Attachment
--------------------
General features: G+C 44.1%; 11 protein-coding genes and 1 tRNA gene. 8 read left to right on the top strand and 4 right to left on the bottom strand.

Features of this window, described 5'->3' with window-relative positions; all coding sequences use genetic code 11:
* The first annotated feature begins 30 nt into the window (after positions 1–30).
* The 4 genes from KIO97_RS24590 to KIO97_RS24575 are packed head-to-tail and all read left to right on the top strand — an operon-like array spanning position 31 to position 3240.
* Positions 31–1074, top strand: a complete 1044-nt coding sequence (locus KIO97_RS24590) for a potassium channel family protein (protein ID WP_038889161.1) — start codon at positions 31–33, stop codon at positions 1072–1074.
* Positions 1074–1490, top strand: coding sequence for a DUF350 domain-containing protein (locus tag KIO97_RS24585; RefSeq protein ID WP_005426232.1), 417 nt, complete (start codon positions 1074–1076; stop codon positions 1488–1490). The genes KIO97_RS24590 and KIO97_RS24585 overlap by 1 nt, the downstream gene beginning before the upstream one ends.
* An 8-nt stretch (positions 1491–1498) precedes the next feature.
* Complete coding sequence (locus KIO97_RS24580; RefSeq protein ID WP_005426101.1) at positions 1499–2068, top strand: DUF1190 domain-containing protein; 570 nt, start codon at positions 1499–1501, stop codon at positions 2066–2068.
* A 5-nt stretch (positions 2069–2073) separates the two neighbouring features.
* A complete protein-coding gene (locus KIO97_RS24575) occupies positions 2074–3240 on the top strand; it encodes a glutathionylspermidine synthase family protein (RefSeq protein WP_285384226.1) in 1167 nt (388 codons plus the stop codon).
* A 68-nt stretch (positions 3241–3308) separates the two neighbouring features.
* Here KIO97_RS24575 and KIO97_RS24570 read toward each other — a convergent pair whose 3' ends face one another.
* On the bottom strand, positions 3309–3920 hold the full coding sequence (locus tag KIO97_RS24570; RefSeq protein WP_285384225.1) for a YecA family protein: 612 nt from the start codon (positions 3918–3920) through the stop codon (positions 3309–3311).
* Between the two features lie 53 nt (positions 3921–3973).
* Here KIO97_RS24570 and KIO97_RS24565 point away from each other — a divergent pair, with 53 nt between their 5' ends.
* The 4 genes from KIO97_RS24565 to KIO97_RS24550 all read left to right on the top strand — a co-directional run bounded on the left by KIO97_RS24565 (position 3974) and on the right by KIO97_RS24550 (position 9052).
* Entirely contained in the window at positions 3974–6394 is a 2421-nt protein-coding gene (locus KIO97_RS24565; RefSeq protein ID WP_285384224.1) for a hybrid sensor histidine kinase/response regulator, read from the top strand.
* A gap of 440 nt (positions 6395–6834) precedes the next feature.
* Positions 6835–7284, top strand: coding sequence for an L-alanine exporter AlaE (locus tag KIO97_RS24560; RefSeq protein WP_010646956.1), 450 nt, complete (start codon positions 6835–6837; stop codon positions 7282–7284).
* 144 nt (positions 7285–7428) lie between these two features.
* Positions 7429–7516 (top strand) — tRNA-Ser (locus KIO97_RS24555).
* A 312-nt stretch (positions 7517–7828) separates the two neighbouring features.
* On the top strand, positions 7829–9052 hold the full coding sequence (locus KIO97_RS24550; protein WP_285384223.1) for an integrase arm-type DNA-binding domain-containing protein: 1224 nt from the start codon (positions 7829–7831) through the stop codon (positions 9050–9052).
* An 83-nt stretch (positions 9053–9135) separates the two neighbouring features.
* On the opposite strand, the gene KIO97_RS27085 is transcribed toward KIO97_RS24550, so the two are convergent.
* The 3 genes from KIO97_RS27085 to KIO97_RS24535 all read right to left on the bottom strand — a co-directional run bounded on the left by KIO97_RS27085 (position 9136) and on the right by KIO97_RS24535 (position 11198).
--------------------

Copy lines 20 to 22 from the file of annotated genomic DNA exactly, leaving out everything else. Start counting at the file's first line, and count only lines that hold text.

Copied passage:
* 144 nt (positions 7285–7428) lie between these two features.
* Positions 7429–7516 (top strand) — tRNA-Ser (locus KIO97_RS24555).
* A 312-nt stretch (positions 7517–7828) separates the two neighbouring features.